According to previous studies1, for Crowe type Ⅱ and type Ⅲ DDH patients, it is difficult to achieve satisfactory CC when reconstructing the acetabulum due to the shallow acetabulum and bone defects. Placing the cup in the bone stock above the true acetabulum with sufficient bone mass can increase the CC and ensure the initial stability of the acetabular cup13–16, 23. Here, we found that elevating the cups with different sizes to 23.76mm above the true acetabulum increased the CC by 19.28% during acetabular reconstruction for patients with Crowe type Ⅱ and type Ⅲ DDH, which is consistent with the findings of previous studies12, 14–16, 23. In addition, the mean elevated height identified in this study meets the safety range determined by Hirakawa et al.24, who recommended that the cup should be placed < 35 mm vertically from the interteardrop line.
Sufficient host bone coverage of the acetabular cup is required to achieve satisfactory long-term implant survival for DDH patients following THA. Many studies have demonstrated that HHC technique is a feasible method for reconstructing the acetabulum at the level of true acetabulum in DDH patients14–16. In this study, except for the 48-mm and 50-mm cups, other cups achieved the mean CC of greater than 90% after elevating from true acetabulum. Many studies have shown that HHC technique does not cause aseptic loosening of cups, and the outcomes after medium and long-term follow-ups are satisfactory23, 25–28. Therefore, we believe that the HHC technique is a valid method to reconstruct acetabulum for DDH patients.
Few studies reported the analysis of acetabular reconstruction for Crowe type Ⅱ and type Ⅲ DDH patients based on CT of pelvis and acetabular cup prosthesis model. Komiyama29 used a cup with diameter of 50mm, and positioned the cup with an inclination of 40° and an anteversion of 20° to simulate acetabular reconstruction in 32 patients with Crowe type Ⅱ and type Ⅲ DDH, the cup center-edge (Cup-CE) angle was used to evaluate CC. The result shows that, at the anatomical hip center, the mean Cup-CE was − 4.3 ± 11.8°, 13 hips (40.6%) satisfied Cup-CE ≥ 0°, and the Cup CE angle ≥ 0° was used as the cut off value for the required bone coverage in their study, which was approximately equal to bone coverage of acetabular cup ≥ 60%. Xu et al16. reported acetabular reconstruction for Crowe IV DDH patients with 44-mm cup at a position of 40° abduction and 20° anteversion, the simulated mean in situ 3D CC was 78.60% (67.67%-92.51%). In 2018, Liu et al15. evaluated CC at the true acetabulum for 20 Crowe type Ⅲ DDH hips with 44mm cup model, the inclination was set to 45° constantly, and three anteversion groups with 0°, 5°, and 10° were set. The CC was 65.87% ± 7.82%, 67.77% ± 8.02%, and 68.98% ± 6.97% respectively. To our knowledge, the present stud is the first one to evaluate CC at the true acetabulum for Crowe type Ⅱ and Ⅲ DDH patients based on 3D reconstruction images and the results are different from previous views and studies, that is, using cups with diameter of 38mm, 40mm, 42mm, 44mm, 46mm, 48mm, and 50mm to reconstruct acetabulum, the cups can obtain a mean 3D bone coverage of 74.69 % at the true acetabulum. According to the existing literatures30–32, no additional operation is required to ensure the initial stability of cups during acetabular reconstruction if CC is greater than 70%.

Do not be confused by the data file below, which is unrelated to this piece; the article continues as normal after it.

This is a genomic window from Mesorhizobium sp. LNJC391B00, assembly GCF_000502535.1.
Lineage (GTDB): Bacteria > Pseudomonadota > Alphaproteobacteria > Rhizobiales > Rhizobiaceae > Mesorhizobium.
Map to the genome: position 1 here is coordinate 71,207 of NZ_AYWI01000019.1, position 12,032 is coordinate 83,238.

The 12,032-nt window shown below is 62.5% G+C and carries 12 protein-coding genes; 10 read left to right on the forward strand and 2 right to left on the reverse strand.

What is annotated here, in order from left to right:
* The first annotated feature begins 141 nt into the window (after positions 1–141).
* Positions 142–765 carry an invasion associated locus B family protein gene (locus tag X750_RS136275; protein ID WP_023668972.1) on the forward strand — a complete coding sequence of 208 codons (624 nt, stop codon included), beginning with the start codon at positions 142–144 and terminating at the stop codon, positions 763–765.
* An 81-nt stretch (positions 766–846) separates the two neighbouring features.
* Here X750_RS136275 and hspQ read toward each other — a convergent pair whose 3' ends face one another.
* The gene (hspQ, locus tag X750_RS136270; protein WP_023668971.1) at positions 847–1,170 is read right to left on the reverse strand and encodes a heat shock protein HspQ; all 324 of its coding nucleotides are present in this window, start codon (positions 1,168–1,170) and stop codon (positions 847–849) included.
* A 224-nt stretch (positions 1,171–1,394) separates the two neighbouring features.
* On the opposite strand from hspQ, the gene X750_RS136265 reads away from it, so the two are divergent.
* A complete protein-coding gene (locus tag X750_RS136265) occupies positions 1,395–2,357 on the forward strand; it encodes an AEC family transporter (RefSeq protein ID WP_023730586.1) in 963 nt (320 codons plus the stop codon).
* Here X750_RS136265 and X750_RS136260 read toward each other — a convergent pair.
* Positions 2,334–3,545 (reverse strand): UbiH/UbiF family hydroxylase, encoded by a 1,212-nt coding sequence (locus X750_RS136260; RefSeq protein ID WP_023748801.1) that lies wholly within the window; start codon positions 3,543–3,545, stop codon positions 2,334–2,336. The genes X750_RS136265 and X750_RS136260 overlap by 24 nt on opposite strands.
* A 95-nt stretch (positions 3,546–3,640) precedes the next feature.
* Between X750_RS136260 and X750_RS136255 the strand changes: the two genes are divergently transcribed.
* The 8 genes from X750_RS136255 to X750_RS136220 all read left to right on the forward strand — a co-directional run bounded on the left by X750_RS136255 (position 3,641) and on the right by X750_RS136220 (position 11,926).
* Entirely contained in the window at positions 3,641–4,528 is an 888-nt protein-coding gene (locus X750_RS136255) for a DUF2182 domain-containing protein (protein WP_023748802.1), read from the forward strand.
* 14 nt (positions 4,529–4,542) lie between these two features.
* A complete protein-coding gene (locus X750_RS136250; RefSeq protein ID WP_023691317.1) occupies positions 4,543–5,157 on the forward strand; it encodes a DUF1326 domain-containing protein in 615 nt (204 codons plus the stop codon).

This study analyzed CC of 44mm cups at the true acetabulum and the distribution of uncovered portion in this study. Many existing studies2, 14, 15, 17, 33, 34 have described the bone defect of the true acetabulum in DDH patients from the perspective of pelvic morphology, but few studies analyzed the uncoverage from the perspective of acetabular cup. We all know that setting a proper position of the acetabular cup is the only thing we can do during the THA, so it is the most important to carry out relevant research from the perspective of the acetabular cup. The present study is the first one that analyzed the uncovered portion of cups in THA and drew a map of uncovered portion of cups that represents bone defects of true acetabulum. From this map, we can intuitively see the distribution and probability of the uncovered portion of the acetabular cup. The results show that 40% of the uncovered portion of cups are located inside the gravity line of hip, we believe that if the uncovered portion of the cup is located inside the gravity line of the hip joint, hearing forces on the acetabular cup may lead to early loosening4. So, we can predict that about 60% of type Ⅱ and type Ⅲ DDH patients can obtain satisfactory CC without additional operation when reconstructing acetabula at the true acetabulum with 44-mm cups. This proportion is not very large, but it is really a surprising finding. That is, during acetabular reconstruction for type Ⅱ and type Ⅲ DDH patients, if careful preoperative design is carried out, in many patients, placing acetabular cup at the true acetabulum can also obtain good CC and initial stability can be ensured.
On the other hand, from the results of this study, if the acetabular bone defect is too large and bone grafting is necessary, the bone defect distribution map can be used as a guide for orthopedic surgeons to determine the location of bone grafts during preoperative design.